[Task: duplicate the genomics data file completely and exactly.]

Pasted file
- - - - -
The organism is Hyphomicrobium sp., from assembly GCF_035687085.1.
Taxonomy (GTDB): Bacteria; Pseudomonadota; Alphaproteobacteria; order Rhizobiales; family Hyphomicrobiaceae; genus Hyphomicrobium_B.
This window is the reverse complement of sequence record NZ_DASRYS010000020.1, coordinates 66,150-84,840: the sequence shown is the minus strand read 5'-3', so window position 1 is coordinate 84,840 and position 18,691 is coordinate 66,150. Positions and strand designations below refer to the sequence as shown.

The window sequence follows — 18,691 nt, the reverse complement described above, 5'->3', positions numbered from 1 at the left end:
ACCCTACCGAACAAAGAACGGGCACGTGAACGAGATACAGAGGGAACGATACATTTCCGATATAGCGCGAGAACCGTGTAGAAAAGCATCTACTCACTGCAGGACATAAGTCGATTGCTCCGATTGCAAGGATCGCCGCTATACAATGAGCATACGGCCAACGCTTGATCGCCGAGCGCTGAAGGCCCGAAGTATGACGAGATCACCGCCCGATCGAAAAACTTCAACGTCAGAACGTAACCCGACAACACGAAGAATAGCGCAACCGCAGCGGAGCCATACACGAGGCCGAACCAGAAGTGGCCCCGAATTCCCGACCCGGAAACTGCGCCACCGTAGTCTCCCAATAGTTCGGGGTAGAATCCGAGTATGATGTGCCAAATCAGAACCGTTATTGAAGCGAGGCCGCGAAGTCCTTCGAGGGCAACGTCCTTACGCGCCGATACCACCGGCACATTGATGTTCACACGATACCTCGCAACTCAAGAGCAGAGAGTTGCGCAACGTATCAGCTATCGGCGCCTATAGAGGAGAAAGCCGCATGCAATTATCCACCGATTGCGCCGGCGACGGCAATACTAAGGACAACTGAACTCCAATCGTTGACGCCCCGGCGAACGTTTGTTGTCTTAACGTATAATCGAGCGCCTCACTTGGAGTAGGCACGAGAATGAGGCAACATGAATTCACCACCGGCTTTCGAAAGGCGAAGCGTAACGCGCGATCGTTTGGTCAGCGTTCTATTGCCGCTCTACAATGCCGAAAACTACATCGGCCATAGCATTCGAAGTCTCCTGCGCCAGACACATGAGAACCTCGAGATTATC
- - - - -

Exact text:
The organism is Hyphomicrobium sp., from assembly GCF_035687085.1.
Taxonomy (GTDB): Bacteria; Pseudomonadota; Alphaproteobacteria; order Rhizobiales; family Hyphomicrobiaceae; genus Hyphomicrobium_B.
This window is the reverse complement of sequence record NZ_DASRYS010000020.1, coordinates 66,150-84,840: the sequence shown is the minus strand read 5'-3', so window position 1 is coordinate 84,840 and position 18,691 is coordinate 66,150. Positions and strand designations below refer to the sequence as shown.

The window sequence follows — 18,691 nt, the reverse complement described above, 5'->3', positions numbered from 1 at the left end:
ACCCTACCGAACAAAGAACGGGCACGTGAACGAGATACAGAGGGAACGATACATTTCCGATATAGCGCGAGAACCGTGTAGAAAAGCATCTACTCACTGCAGGACATAAGTCGATTGCTCCGATTGCAAGGATCGCCGCTATACAATGAGCATACGGCCAACGCTTGATCGCCGAGCGCTGAAGGCCCGAAGTATGACGAGATCACCGCCCGATCGAAAAACTTCAACGTCAGAACGTAACCCGACAACACGAAGAATAGCGCAACCGCAGCGGAGCCATACACGAGGCCGAACCAGAAGTGGCCCCGAATTCCCGACCCGGAAACTGCGCCACCGTAGTCTCCCAATAGTTCGGGGTAGAATCCGAGTATGATGTGCCAAATCAGAACCGTTATTGAAGCGAGGCCGCGAAGTCCTTCGAGGGCAACGTCCTTACGCGCCGATACCACCGGCACATTGATGTTCACACGATACCTCGCAACTCAAGAGCAGAGAGTTGCGCAACGTATCAGCTATCGGCGCCTATAGAGGAGAAAGCCGCATGCAATTATCCACCGATTGCGCCGGCGACGGCAATACTAAGGACAACTGAACTCCAATCGTTGACGCCCCGGCGAACGTTTGTTGTCTTAACGTATAATCGAGCGCCTCACTTGGAGTAGGCACGAGAATGAGGCAACATGAATTCACCACCGGCTTTCGAAAGGCGAAGCGTAACGCGCGATCGTTTGGTCAGCGTTCTATTGCCGCTCTACAATGCCGAAAACTACATCGGCCATAGCATTCGAAGTCTCCTGCGCCAGACACATGAGAACCTCGAGATTATC